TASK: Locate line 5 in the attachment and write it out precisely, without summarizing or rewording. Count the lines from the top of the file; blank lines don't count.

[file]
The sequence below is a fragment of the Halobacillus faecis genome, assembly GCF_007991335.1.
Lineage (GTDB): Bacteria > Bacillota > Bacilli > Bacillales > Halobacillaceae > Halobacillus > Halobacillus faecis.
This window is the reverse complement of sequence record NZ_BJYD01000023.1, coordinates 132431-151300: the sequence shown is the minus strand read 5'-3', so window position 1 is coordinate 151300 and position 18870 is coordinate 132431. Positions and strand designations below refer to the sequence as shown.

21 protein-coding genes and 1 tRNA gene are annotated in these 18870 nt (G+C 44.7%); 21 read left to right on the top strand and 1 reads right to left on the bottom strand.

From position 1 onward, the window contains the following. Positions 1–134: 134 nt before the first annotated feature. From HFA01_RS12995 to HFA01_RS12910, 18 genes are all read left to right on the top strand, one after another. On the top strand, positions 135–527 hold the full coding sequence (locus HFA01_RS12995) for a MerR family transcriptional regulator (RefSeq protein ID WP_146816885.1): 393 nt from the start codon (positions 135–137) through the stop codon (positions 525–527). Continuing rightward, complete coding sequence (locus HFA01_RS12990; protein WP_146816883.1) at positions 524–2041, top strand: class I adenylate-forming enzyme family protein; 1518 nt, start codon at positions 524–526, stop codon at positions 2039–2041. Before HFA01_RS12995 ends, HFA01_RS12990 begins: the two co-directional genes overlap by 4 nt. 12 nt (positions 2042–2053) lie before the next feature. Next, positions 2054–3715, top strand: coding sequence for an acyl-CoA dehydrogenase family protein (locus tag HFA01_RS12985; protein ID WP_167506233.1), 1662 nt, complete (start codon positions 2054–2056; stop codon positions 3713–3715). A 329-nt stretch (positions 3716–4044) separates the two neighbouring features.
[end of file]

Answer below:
From position 1 onward, the window contains the following. Positions 1–134: 134 nt before the first annotated feature. From HFA01_RS12995 to HFA01_RS12910, 18 genes are all read left to right on the top strand, one after another. On the top strand, positions 135–527 hold the full coding sequence (locus HFA01_RS12995) for a MerR family transcriptional regulator (RefSeq protein ID WP_146816885.1): 393 nt from the start codon (positions 135–137) through the stop codon (positions 525–527). Continuing rightward, complete coding sequence (locus HFA01_RS12990; protein WP_146816883.1) at positions 524–2041, top strand: class I adenylate-forming enzyme family protein; 1518 nt, start codon at positions 524–526, stop codon at positions 2039–2041. Before HFA01_RS12995 ends, HFA01_RS12990 begins: the two co-directional genes overlap by 4 nt. 12 nt (positions 2042–2053) lie before the next feature. Next, positions 2054–3715, top strand: coding sequence for an acyl-CoA dehydrogenase family protein (locus tag HFA01_RS12985; protein ID WP_167506233.1), 1662 nt, complete (start codon positions 2054–2056; stop codon positions 3713–3715). A 329-nt stretch (positions 3716–4044) separates the two neighbouring features.